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Epidemiology of adolescent trauma in England: a review of TARN data 2008–2017


Objectives Trauma contributes significantly to adolescent morbidity and mortality. We aimed to ascertain the epidemiology of adolescent trauma to inform prevention strategies.

Methods Data were abstracted from TARN (Trauma Audit Research Network) from English sites over a 10-year period (2008–2017). Adolescents were defined as 10–24 completed years. Descriptive statistical analysis was used in this study.

Results There were 40 680 recorded cases of adolescent trauma. The majority were male (77.3%) and aged 16–24 years old (80.5%). There was a 2.6-fold increase during the study time frame (p<0.0001) in the total annual number of cases reported to TARN. To account for increasing hospital participation, the unit trauma cases per hospital per year was used, noting an increasing trend (p=0.048). Road traffic collision (RTC) was the leading cause of adolescent trauma (50.3%). Pedestrians (41.2%) and cyclists (32.6%) were more prevalent in the 10–15 year group, while drivers (22.9%) and passengers (17.8%) predominated in the 16–24 year group. Intentional injury was reported in 20.7% (alleged assault in 17.2% and suspected self-harm in 3.5%). This was more prevalent in the 16–24 year group. The proportion of trauma reported due to violence has increased with stabbings increasing from 6.9% in 2008 to 10.2% in 2017 (p<0.0001). Evidence of alcohol or drug use was recorded in 20.1% of cases. There was an increase in the number treated in major trauma centres (45.7% 2008 vs 63.5% 2017, p<0.0001). Trauma was more likely to occur between 08:00 and 00:00, at weekends and between April and October. Overall mortality rate was 4.1%. Those with a known psychiatric diagnosis had a higher mortality (6.3% vs 4.4%, p<0.001).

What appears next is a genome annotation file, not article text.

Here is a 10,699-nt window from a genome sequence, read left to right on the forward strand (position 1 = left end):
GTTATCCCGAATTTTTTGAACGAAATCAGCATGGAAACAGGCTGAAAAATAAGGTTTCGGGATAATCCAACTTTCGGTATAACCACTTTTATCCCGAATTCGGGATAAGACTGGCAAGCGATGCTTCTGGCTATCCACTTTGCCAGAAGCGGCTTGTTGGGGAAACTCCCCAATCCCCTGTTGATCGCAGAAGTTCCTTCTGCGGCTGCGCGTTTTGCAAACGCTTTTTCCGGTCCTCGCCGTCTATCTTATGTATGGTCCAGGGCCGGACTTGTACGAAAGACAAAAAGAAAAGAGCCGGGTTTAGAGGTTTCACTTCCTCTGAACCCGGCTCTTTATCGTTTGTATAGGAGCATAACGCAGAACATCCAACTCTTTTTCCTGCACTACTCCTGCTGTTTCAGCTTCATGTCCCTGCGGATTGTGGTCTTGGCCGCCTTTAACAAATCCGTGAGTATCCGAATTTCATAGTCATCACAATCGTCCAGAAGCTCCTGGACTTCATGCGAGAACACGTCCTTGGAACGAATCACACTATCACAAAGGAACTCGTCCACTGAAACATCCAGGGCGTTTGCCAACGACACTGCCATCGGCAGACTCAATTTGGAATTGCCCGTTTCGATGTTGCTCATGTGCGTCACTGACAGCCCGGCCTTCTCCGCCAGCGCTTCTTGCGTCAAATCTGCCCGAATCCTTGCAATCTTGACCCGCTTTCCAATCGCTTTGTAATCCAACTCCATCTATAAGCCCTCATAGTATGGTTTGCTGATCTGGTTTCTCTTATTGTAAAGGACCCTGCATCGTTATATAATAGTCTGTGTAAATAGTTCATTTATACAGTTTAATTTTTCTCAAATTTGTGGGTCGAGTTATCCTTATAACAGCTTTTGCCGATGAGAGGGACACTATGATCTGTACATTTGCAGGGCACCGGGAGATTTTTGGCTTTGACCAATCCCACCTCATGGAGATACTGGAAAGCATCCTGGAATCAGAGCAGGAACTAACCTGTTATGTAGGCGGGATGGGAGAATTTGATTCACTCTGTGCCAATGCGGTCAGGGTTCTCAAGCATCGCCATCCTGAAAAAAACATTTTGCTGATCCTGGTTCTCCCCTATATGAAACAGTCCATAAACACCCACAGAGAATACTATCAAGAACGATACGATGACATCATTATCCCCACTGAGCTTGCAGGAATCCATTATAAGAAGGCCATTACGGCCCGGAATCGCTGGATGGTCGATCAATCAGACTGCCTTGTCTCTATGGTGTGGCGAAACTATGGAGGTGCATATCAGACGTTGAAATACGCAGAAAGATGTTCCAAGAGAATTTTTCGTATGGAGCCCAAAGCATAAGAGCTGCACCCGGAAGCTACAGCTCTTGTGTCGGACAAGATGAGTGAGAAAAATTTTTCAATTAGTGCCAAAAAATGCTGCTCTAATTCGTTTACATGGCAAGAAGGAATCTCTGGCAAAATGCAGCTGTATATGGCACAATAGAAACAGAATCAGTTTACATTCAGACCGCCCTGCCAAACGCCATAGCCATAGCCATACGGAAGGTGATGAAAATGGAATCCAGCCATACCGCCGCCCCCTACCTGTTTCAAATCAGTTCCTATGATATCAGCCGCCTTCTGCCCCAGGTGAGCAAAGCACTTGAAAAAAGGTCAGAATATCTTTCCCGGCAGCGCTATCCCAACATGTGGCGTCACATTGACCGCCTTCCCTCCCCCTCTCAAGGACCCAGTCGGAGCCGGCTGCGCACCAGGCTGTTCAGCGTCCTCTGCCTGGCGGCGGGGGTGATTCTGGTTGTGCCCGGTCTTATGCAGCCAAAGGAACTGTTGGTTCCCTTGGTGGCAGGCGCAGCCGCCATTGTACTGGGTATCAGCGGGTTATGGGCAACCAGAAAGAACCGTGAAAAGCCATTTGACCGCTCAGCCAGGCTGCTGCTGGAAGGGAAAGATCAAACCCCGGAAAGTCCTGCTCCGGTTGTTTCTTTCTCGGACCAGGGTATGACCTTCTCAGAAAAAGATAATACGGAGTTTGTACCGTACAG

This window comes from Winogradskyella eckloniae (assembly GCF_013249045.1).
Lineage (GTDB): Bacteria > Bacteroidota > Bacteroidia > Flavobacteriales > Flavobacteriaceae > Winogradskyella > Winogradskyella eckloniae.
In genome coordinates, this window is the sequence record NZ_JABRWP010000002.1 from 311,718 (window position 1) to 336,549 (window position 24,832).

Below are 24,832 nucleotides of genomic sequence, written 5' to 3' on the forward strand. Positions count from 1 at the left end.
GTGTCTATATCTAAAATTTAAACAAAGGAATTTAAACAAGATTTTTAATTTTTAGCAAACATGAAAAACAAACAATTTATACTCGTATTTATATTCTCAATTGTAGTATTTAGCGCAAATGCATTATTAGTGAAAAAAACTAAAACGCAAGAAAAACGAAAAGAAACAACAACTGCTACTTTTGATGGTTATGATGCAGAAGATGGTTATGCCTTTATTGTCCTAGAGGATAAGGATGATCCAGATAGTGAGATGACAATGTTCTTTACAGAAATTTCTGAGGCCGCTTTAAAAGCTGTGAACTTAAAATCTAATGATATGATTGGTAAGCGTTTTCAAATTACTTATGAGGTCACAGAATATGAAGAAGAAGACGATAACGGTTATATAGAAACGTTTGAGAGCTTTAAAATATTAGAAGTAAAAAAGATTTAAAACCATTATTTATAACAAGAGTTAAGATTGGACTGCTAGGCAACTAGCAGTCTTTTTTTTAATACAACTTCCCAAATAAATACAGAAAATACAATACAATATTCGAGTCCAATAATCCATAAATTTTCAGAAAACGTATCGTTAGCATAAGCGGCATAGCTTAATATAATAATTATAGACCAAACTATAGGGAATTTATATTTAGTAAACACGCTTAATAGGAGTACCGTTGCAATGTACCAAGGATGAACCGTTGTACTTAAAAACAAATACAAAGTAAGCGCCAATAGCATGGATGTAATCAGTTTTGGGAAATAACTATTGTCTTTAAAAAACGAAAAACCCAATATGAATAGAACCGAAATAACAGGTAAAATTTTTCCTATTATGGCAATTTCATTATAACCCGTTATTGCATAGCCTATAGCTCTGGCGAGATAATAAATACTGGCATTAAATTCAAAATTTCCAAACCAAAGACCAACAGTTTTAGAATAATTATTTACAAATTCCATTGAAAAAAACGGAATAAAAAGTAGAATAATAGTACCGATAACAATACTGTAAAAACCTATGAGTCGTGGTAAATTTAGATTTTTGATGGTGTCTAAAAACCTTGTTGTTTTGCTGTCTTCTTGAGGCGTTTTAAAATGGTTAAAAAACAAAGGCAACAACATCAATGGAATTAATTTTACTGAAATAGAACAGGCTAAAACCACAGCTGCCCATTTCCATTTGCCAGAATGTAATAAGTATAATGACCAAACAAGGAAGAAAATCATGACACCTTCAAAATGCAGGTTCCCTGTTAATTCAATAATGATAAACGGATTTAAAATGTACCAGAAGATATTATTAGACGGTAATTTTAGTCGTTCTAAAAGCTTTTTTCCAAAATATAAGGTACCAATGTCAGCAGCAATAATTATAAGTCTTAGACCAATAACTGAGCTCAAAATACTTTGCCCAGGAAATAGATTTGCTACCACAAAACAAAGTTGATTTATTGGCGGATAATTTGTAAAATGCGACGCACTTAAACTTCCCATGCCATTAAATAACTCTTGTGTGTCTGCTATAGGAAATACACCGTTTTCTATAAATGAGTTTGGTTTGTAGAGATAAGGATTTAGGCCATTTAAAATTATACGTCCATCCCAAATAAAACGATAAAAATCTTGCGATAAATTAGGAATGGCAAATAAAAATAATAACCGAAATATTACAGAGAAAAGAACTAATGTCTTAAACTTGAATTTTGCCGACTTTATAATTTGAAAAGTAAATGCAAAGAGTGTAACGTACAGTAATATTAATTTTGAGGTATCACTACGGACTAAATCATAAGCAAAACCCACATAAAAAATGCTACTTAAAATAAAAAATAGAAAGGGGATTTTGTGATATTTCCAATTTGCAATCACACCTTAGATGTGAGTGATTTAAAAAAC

Conclusions RTCs and intentional injuries are leading aetiologies. Healthcare professionals and policy-makers need to prioritise national preventative public health measures and early interventions to reduce the incidence of trauma in this vulnerable age group.

  • emergency care systems
  • paediatric emergency med
  • paediatric injury
  • trauma, epidemiology
  • trauma, research

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